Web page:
Strategic Communications: How to Write a Persuasive Political Speech

strategic communications

Using a Political Strategic Communications Plan to Win Over Audiences

All candidates for political office should have a strategic communications plan in place, but not all candidates need to worry about writing lots of speeches for their campaign. For local office races, you may only find yourself wishing you had a speech during your announcement and on election night. In those moments, don’t panic! Writing a basic speech is easier than you think.

Monroe’s Motivated Sequence

There’s a format used by most political speechwriters, whether they realize they’re using it or not, called Monroe’s Motivated Sequence. Using the five components of the Monroe Sequence, you can develop a persuasive argument to communicate just about anything your campaign might need - GOTV, asking for donations, defending a policy - in no time! All you have to do is place your argument into these five strategic steps:

1. Attention: This is where you draw the audience in at the top of a speech. It’s often necessary to welcome people and thank certain members of your audience right away, but try to keep that part short. Instead, focus on engaging your listeners. An attention grabber could be anything from a short personal anecdote to a rhetorical question. It allows the audience to connect with you and settle in for the rest of the speech.

2. Need: The need step could also be known as the problem step. This is where your argument truly begins. In the context of a strategic communications plan, the need step often lays out how a certain elected official or policy isn’t doing the best job. In this phase of the speech, you want to invite the audience to question their current situation.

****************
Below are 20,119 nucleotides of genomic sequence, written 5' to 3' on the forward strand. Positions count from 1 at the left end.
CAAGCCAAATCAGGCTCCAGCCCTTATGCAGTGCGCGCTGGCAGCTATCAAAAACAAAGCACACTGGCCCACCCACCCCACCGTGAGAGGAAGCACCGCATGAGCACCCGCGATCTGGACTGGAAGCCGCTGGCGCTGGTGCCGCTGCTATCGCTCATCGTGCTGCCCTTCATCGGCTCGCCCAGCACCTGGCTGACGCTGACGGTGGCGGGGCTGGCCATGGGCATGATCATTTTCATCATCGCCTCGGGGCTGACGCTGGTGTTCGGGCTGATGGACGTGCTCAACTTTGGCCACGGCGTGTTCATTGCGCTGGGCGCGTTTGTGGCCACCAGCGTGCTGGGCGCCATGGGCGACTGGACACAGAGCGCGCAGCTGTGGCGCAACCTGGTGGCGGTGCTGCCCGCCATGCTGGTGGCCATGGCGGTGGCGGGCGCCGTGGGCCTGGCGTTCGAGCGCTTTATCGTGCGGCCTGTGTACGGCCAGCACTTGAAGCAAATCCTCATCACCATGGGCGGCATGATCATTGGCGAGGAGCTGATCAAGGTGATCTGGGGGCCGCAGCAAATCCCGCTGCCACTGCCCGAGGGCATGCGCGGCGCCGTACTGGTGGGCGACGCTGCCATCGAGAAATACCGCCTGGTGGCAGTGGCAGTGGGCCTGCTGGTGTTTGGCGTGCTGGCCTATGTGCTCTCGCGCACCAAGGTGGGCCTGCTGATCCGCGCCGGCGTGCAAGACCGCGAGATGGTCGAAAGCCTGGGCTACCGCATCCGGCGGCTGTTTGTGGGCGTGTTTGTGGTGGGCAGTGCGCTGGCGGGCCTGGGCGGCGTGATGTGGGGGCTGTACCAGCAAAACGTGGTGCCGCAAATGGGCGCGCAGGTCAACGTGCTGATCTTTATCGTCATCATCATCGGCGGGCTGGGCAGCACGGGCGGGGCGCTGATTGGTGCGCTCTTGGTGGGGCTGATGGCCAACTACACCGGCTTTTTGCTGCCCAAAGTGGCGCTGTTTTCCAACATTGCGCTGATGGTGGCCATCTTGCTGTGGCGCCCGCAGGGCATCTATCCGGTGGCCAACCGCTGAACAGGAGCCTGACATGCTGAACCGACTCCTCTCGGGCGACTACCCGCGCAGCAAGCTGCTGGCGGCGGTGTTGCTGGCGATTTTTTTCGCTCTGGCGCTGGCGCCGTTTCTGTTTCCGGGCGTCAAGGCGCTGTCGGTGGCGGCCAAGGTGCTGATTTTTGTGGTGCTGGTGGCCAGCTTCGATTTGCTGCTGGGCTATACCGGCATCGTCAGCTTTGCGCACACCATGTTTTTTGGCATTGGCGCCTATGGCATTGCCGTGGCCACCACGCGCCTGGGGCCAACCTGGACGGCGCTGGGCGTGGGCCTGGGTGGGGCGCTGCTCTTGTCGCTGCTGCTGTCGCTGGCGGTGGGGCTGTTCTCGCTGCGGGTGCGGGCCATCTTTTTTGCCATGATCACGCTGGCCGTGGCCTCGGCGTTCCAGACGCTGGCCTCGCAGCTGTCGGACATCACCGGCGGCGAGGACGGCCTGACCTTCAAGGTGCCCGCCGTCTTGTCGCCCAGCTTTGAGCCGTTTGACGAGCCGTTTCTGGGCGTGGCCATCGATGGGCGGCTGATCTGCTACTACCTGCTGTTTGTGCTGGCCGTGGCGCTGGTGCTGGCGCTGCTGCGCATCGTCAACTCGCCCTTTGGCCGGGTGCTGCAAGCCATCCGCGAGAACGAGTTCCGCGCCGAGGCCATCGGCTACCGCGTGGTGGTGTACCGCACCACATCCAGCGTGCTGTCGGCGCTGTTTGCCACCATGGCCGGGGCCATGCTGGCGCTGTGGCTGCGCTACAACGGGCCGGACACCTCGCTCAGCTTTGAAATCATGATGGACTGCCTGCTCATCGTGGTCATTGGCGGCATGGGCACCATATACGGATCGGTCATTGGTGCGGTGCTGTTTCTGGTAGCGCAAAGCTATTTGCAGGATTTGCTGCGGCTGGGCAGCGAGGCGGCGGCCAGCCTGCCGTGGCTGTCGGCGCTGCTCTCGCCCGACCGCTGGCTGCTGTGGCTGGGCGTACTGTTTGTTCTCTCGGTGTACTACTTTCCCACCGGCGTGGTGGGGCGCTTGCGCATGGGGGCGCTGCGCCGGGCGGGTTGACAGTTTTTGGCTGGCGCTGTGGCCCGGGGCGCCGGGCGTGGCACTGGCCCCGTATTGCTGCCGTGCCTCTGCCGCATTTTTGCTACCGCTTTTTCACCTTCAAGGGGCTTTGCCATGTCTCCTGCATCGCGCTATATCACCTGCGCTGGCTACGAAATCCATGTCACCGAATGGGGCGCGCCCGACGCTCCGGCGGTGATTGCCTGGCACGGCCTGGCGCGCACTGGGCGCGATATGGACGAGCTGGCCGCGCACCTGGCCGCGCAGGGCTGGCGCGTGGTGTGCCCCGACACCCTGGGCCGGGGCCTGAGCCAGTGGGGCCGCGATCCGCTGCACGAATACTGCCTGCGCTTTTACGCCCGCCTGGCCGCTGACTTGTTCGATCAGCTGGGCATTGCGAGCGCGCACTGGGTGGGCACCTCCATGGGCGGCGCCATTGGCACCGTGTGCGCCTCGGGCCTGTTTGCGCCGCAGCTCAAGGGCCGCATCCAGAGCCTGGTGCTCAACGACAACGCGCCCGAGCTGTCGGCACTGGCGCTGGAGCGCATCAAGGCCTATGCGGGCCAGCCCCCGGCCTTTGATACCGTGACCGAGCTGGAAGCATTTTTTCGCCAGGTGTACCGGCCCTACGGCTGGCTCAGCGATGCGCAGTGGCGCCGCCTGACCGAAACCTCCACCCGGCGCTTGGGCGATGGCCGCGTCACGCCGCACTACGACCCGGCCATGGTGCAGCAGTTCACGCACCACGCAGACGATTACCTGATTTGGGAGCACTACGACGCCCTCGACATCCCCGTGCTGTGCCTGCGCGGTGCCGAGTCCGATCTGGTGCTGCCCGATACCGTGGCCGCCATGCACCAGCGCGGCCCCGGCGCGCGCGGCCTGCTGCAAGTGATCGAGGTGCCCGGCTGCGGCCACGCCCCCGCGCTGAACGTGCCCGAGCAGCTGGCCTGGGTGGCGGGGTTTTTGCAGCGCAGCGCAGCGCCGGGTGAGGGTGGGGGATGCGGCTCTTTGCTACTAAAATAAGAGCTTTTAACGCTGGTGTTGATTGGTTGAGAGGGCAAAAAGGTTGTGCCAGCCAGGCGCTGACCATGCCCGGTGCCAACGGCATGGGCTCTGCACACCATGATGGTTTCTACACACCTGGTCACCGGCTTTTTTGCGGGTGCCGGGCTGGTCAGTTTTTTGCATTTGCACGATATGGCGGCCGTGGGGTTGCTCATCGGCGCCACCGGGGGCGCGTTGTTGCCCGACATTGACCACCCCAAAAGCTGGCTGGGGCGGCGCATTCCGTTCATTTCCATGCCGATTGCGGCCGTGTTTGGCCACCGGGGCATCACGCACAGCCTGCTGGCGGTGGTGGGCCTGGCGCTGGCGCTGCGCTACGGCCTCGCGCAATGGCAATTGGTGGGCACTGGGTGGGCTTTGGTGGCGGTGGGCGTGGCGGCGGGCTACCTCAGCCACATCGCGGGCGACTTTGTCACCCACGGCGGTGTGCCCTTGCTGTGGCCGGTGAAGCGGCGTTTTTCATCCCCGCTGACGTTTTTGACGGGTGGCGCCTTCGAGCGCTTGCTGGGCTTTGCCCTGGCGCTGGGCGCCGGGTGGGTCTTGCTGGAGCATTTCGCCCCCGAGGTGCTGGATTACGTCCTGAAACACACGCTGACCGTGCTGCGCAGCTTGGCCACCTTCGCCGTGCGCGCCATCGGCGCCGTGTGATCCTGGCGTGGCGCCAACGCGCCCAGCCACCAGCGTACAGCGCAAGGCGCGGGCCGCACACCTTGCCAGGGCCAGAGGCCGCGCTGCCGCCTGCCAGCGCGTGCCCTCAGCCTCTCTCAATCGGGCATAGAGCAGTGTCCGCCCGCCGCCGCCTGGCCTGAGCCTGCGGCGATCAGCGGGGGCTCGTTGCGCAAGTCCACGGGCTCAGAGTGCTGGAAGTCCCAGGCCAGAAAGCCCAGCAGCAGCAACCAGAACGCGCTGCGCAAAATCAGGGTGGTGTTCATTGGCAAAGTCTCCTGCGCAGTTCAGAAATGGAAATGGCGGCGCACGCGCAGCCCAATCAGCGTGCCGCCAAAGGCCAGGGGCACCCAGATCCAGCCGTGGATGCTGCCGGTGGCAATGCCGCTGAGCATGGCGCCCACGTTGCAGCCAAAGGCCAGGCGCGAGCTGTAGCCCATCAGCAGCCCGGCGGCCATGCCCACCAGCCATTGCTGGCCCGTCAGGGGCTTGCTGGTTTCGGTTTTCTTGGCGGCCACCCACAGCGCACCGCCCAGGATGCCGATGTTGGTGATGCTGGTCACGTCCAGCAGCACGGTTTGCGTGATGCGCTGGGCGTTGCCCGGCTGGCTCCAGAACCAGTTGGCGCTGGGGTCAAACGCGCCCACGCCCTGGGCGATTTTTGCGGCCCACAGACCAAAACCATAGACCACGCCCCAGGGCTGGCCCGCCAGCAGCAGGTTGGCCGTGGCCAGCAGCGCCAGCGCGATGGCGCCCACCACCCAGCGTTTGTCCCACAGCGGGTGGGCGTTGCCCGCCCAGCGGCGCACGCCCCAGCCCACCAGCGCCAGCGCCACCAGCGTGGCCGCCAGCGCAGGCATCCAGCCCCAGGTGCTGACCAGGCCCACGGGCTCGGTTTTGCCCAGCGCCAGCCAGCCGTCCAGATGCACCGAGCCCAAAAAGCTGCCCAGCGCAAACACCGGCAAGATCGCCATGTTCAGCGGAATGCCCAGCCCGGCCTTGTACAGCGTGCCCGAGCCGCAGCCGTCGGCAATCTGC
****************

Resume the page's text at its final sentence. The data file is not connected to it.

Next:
3. Satisfaction: Satisfaction comes when you provide a solution to the problem that was laid out in the need step. You want to calm the audience’s anxieties by explaining how you are going to make their lives better, and how the problem doesn’t have to exist. Is the problem that the district’s representative is failing to support small businesses? Lay out your plans to promote the local economy. 

4. Visualization: The visualization step can be a little bit tricky because it’s fairly similar to the satisfaction step. In the satisfaction phase, you are presenting the details of your solution. Visualization ramps things up a bit by inviting your audience to imagine what their lives would look like if your solution (most likely you getting elected) actually happened. You need to paint a clear picture that the audience can see themselves in.

5. Action: It’s all built up to this - asking your audience to actually DO something about the problem in order to help achieve your solution. In a strategic communications plan, this often means asking for a vote or a campaign contribution. The most strategic action steps are clear and simple. You want the audience to understand exactly what it is that they can do, and then feel compelled to do it. The action step should sum up what the purpose of your speech was all about. 

While this is the most standard sequence used in political speeches, feel free to play around with the order of the steps. Just remember that ultimately, each of these steps is helping you prove a point. Don’t be afraid to break minor grammar rules, either. Writing for the ear is different than writing for the eye. If you spoke in the same style as most great writing, you would probably come off sounding a little distant or robotic to your audience. Starting sentences with conjunctions and using common language can actually work really well in a political communications. 

Have any questions? Comment below. Check out our other blogs on political communications here!

Categories
Campaign Tactics

Tags
Political Campaigns, Campaigns, Campaign Strategy, Persuasive Political Script, Strategic Communications, Campaign Speech

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